Unwarranted criticism is never fun. During my time at Hyde I’ve received some. I’ve watched my colleagues receive some. I’ve seen the school as a whole receive some.
“Unwarranted” in the eyes of whom? Time has a way of settling that one. Warranted tends to stick around. Unwarranted tends to go in and out with the tide. (And growing up in Bath, Maine, one learns to trust the tide.)
Then there is the “fool’s gold” of unwarranted praise. This occurs when students, alums, or parents attribute too much of their progress (especially that of the transformative variety) to me… my colleagues… or the school as a whole. It might feel good in the short term, but it can also set the stage for a future merry-go-round of dysfunction.
Having observed a fair amount of both phenomena, I’ve come to a “good news/bad news” conclusion:
1) Hyde can help show you what your best looks like.
2) Hyde can’t make you want to do your best.
Consider a teenager who has been told that he or she is very bright – Yeah, I know, that would be like every teenager in America, but work with me here. – But not working up to his or her potential. We’re good at getting that teenager to get to work.
Whatever the venue – a classroom, an athletic field, the performing arts stage, etc. – we can consistently demonstrate: “Kid, if you really gave your best effort in (insert endeavor here), here’s what it would look like.”
As a faculty, we owe it to each and every one of our students to do whatever we can to help him or her impress him- or herself. Sure, most want to impress their parents or their teachers, but they yearn to impress themselves. As exciting as it is when this happens, it also sets up the burden of a high expectation. More than a few alums come to resent this burden. Some need to go off and sow their wild oats for a while. But they do so with the knowledge that they not only possess a personal best, they have actually seen it. Intuitively, they know they possess the power to see it again.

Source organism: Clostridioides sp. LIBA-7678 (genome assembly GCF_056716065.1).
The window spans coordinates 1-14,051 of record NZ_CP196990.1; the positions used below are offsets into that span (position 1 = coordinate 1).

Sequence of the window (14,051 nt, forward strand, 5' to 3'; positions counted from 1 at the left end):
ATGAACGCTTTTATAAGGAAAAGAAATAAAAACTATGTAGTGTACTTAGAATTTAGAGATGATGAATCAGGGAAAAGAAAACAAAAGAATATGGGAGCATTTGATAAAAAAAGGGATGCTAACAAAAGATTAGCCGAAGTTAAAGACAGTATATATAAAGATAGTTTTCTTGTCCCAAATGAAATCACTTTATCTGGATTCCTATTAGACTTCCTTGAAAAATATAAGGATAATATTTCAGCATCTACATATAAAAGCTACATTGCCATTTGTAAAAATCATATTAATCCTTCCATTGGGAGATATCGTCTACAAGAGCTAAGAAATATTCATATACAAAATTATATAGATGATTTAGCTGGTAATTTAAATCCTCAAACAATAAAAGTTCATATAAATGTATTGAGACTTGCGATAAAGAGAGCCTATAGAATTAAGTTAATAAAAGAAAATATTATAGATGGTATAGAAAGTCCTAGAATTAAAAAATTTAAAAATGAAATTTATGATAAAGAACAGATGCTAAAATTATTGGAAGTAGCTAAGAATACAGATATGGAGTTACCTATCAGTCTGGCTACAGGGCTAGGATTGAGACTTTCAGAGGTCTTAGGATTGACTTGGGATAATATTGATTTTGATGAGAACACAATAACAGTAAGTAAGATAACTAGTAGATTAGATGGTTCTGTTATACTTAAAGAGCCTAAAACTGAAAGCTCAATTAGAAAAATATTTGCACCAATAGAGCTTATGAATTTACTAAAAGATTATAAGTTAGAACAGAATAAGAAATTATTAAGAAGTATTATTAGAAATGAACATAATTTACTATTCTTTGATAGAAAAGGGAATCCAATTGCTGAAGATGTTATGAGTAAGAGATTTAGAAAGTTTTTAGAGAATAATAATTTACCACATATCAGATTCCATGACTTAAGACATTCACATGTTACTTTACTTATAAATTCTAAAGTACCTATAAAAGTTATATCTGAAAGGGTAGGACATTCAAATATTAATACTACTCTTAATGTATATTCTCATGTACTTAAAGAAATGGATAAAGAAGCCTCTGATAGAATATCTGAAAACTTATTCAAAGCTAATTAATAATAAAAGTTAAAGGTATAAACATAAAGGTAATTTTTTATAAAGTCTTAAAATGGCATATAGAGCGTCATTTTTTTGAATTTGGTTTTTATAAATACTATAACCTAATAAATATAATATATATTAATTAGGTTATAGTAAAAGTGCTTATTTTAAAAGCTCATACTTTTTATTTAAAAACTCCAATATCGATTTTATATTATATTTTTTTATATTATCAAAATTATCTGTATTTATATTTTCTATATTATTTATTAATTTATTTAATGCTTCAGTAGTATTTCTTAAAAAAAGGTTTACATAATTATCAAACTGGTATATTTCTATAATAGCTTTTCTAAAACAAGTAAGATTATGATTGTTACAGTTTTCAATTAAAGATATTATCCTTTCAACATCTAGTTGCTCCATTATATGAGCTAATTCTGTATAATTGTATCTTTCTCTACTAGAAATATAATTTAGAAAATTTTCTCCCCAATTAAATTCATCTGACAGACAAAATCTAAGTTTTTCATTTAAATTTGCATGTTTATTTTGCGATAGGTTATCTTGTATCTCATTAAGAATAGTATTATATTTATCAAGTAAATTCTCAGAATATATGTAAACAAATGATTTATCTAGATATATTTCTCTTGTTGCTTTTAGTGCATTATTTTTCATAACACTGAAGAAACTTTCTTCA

Chances are, the Hyde faculty helped them see it by setting to the dogged task (And when it comes to the Hyde faculty, Dogged R Us!) of incentivizing, or inducing, or extracting best effort. Then, more often than not, the student and his or her parents like what they see. And sometimes they like it so much that the emotions turn to unwarranted praise:
– “He/she never could have done this without you.”
– “You gave my child character.”
– “You have transformed our family.”
Not to minimize the contributions of the faculty in these developments, because we surely do our part, but it’s more complicated than that. This brings us to Point #2:
I sometimes say to parents, “If I had the power to get your kids to grow up to want to be awesome as adults, I’d charge you a lot more than we do.” We might be able to show you and your child what his or her best looks like, but the decision as to whether he or she will genuinely buy into the whole “be the best possible you” idea during their adult years is a mixture of many influences, some of which are out of our hands. (e.g., See that whole nature vs. nurture thing.)
It’s not like we don’t have a clue as to what it’s about. In fact, we have determined that family dynamics are among the most powerful of these influences and that is why we devote so much of our program to them. The “winningest” combination I have witnessed is that of a teenager putting forth earnest enterprising effort coupled with a family engaged in ongoing honest inventory of its hopes, strengths, and challenges. As adept as the Hyde faculty has become at facilitating both components of this combination, we do not possess the power to instill long-term desire and commitment. That comes from within. In the end, it’s on you to bring that to the party.
Onward, Malcolm Gauld